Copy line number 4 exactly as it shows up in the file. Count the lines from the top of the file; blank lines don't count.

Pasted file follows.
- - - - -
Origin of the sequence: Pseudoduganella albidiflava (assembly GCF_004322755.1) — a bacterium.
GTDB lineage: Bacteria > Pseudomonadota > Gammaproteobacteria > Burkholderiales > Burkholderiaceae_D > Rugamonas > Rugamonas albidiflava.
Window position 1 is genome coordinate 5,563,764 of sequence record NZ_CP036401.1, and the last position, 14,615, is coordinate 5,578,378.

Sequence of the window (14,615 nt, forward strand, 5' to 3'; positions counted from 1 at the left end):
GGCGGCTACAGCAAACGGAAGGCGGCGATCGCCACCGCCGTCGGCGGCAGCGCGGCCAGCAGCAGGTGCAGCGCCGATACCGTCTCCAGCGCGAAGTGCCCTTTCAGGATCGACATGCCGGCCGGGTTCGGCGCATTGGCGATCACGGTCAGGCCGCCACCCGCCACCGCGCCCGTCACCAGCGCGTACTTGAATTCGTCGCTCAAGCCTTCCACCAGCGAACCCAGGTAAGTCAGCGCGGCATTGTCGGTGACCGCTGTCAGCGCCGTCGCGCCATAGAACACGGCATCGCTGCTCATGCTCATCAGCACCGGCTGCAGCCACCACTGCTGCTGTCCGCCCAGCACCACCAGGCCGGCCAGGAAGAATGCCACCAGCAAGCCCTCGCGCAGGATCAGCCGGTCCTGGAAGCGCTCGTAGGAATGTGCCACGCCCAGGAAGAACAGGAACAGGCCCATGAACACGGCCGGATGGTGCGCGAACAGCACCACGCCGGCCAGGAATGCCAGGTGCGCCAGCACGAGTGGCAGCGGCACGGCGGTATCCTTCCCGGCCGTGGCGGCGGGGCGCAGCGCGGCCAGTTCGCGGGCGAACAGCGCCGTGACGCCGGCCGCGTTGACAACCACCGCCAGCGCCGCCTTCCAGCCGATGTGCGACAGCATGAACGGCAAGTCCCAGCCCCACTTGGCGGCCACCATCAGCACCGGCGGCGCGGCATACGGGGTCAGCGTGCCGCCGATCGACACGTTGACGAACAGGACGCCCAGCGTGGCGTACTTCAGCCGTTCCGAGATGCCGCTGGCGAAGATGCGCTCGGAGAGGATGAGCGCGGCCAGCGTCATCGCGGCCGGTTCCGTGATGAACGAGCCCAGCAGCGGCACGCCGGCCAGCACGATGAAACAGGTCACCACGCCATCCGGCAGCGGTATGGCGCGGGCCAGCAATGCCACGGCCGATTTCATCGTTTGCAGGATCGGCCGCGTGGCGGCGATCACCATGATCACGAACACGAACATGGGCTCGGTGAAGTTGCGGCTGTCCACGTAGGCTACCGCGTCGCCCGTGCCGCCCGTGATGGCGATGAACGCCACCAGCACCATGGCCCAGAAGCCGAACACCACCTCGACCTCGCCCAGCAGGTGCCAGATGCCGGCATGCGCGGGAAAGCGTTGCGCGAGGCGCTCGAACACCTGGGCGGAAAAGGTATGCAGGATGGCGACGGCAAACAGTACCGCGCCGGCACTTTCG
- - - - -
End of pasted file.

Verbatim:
Sequence of the window (14,615 nt, forward strand, 5' to 3'; positions counted from 1 at the left end):